Descriptive Statistics

Descriptive statistics can be useful for two purposes: 1) to provide basic information about variables in a dataset and 2) to highlight potential relationships between variables. The three most common descriptive statistics can be displayed graphically or pictorially and are measures of:

Graphical/Pictorial Methods

There are several graphical and pictorial methods that enhance researchers' understanding of individual variables and the relationships between variables. Graphical and pictorial methods provide a visual representation of the data. Some of these methods include:

Histograms

Scatter plots

Geographic Information Systems (GIS)

Sociograms

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Glossary terms related to graphical and pictorial methods:

GIS
Histogram
Scatter Plot
Sociogram

Measures of Central Tendency

Measures of central tendency are the most basic and, often, the most informative description of a population's characteristics. They describe the "average" member of the population of interest. There are three measures of central tendency:

Mean -- the sum of a variable's values divided by the total number of values
Median -- the middle value of a variable
Mode -- the value that occurs most often

Example:
The incomes of five randomly selected people in the United States are $10,000, $10,000, $45,000, $60,000, and $1,000,000.

Mean Income = (10,000 + 10,000 + 45,000 + 60,000 + 1,000,000) / 5 = $225,000
Median Income = $45,000
Modal Income = $10,000

The mean is the most commonly used measure of central tendency. Medians are generally used when a few values are extremely different from the rest of the values (this is called a skewed distribution). For example, the median income is often the best measure of the average income because, while most individuals earn between $0 and $200,000, a handful of individuals earn millions.

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Glossary terms related to measures of central tendency:

Average
Central Tendency
Confidence Interval
Mean
Median
Mode
Moving Average
Point Estimate
Univariate Analysis

Measures of Dispersion

Measures of dispersion provide information about the spread of a variable's values. There are four key measures of dispersion:

Range is simply the difference between the smallest and largest values in the data. The interquartile range is the difference between the values at the 75th percentile and the 25th percentile of the data.

Variance is the most commonly used measure of dispersion. It is calculated by taking the average of the squared differences between each value and the mean.

Standard deviation, another commonly used statistic, is the square root of the variance.

Skew is a measure of whether some values of a variable are extremely different from the majority of the values. For example, income is skewed because most people make between $0 and $200,000, but a handful of people earn millions. A variable is positively skewed if the extreme values are higher than the majority of values. A variable is negatively skewed if the extreme values are lower than the majority of values.

Example:
The incomes of five randomly selected people in the United States are $10,000, $10,000, $45,000, $60,000, and $1,000,000:

Range = 1,000,000 - 10,000 = 990,000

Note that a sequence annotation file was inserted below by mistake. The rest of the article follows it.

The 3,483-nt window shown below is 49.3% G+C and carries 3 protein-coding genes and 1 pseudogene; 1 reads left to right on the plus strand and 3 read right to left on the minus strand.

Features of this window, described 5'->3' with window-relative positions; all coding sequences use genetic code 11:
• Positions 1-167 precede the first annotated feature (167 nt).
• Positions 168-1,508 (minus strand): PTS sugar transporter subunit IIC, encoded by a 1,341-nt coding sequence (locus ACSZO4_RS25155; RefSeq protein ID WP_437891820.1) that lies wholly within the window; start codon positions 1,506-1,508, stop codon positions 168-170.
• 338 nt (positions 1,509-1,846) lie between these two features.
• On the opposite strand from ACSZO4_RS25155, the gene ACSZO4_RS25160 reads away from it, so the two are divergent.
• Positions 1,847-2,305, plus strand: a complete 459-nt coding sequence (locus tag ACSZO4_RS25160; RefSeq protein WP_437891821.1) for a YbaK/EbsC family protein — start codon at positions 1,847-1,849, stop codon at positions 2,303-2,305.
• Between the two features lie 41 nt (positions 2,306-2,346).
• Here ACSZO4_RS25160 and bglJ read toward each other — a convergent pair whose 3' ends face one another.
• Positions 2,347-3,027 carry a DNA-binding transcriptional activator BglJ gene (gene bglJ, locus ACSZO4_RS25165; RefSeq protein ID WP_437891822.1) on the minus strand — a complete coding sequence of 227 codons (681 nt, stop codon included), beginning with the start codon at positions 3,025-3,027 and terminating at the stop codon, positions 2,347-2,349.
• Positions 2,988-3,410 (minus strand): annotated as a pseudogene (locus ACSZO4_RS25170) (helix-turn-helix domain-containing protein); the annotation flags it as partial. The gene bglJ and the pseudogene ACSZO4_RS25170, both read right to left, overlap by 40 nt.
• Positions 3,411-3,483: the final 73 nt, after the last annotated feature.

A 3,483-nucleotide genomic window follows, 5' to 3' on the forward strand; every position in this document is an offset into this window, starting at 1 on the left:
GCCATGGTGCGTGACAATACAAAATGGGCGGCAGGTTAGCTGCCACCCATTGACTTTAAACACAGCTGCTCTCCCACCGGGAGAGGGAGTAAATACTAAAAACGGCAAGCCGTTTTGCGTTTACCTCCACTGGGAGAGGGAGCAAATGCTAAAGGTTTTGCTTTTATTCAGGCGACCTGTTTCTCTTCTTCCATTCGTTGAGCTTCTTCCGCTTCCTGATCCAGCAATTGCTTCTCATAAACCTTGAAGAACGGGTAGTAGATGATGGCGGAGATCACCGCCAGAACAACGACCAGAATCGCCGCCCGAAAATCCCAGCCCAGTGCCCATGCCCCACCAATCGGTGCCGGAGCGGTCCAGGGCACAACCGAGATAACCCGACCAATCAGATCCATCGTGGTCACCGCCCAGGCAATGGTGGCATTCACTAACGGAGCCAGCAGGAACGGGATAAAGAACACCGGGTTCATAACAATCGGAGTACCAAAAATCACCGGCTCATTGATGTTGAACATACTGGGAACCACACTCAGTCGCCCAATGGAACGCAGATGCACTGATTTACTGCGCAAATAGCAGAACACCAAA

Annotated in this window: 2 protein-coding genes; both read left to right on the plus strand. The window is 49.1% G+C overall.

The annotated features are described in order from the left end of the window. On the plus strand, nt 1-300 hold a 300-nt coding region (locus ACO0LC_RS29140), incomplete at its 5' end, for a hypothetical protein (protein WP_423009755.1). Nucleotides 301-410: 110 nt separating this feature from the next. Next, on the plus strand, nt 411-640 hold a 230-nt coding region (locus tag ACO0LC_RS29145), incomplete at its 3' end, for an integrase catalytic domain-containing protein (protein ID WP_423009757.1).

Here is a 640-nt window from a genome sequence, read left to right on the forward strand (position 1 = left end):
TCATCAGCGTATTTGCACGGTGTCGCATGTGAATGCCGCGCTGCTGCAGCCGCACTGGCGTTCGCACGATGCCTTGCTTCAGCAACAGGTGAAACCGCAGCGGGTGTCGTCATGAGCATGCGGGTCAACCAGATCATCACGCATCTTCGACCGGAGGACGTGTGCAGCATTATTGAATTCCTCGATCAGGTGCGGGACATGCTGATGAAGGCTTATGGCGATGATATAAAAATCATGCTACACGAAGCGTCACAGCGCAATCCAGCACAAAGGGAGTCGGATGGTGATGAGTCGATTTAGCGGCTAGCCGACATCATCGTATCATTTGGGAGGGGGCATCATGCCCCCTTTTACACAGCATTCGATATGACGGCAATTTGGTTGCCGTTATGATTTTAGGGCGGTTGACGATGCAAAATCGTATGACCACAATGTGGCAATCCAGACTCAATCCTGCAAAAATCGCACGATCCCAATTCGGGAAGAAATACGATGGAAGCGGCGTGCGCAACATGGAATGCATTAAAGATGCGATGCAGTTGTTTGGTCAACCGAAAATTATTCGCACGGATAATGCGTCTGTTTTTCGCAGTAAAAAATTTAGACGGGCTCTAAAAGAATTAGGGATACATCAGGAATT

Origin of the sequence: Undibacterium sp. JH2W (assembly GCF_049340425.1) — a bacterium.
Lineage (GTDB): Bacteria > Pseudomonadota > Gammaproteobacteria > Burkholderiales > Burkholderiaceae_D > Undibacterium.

Variance = [(10,000 - 225,000)2 + (10,000 - 225,000)2 + (45,000 - 225,000)2 + (60,000 - 225,000)2 + (1,000,000 - 225,000)2] / 5 = 150,540,000,000
Standard Deviation = Square Root (150,540,000,000) = 387,995
Skew = Income is positively skewed

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Glossary terms related to measures of dispersion:

Confidence Interval
Distribution
Kurtosis
Point Estimate
Quartiles
Range
Skewness
Standard Deviation
Univariate Analysis
Variance

Measures of Association

Measures of association indicate whether two variables are related. Two measures are commonly used:

Chi-Square

To test for associations, a chi-square is calculated in the following way: Suppose a researcher wants to know whether there is a relationship between gender and two types of jobs, construction worker and administrative assistant. To perform a chi-square test, the researcher counts up the number of female administrative assistants, the number of female construction workers, the number of male administrative assistants, and the number of male construction workers in the data. These counts are compared with the number that would be expected in each category if there were no association between job type and gender (this expected count is based on statistical calculations). If there is a large difference between the observed values and the expected values, the chi-square test is significant, which indicates there is an association between the two variables.

*The chi-square test can also be used as a measure of goodness of fit, to test if data from a sample come from a population with a specific distribution, as an alternative to Anderson-Darling and Kolmogorov-Smirnov goodness-of-fit tests. As such, the chi square test is not restricted to nominal data; with non-binned data, however, the results depend on how the bins or classes are created and the size of the sample

Correlation

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Glossary terms related to measures of association:

Association
Chi Square
Correlation
Correlation Coefficient
Measures of Association
Pearson's Correlational Coefficient
Product Moment Correlation Coefficient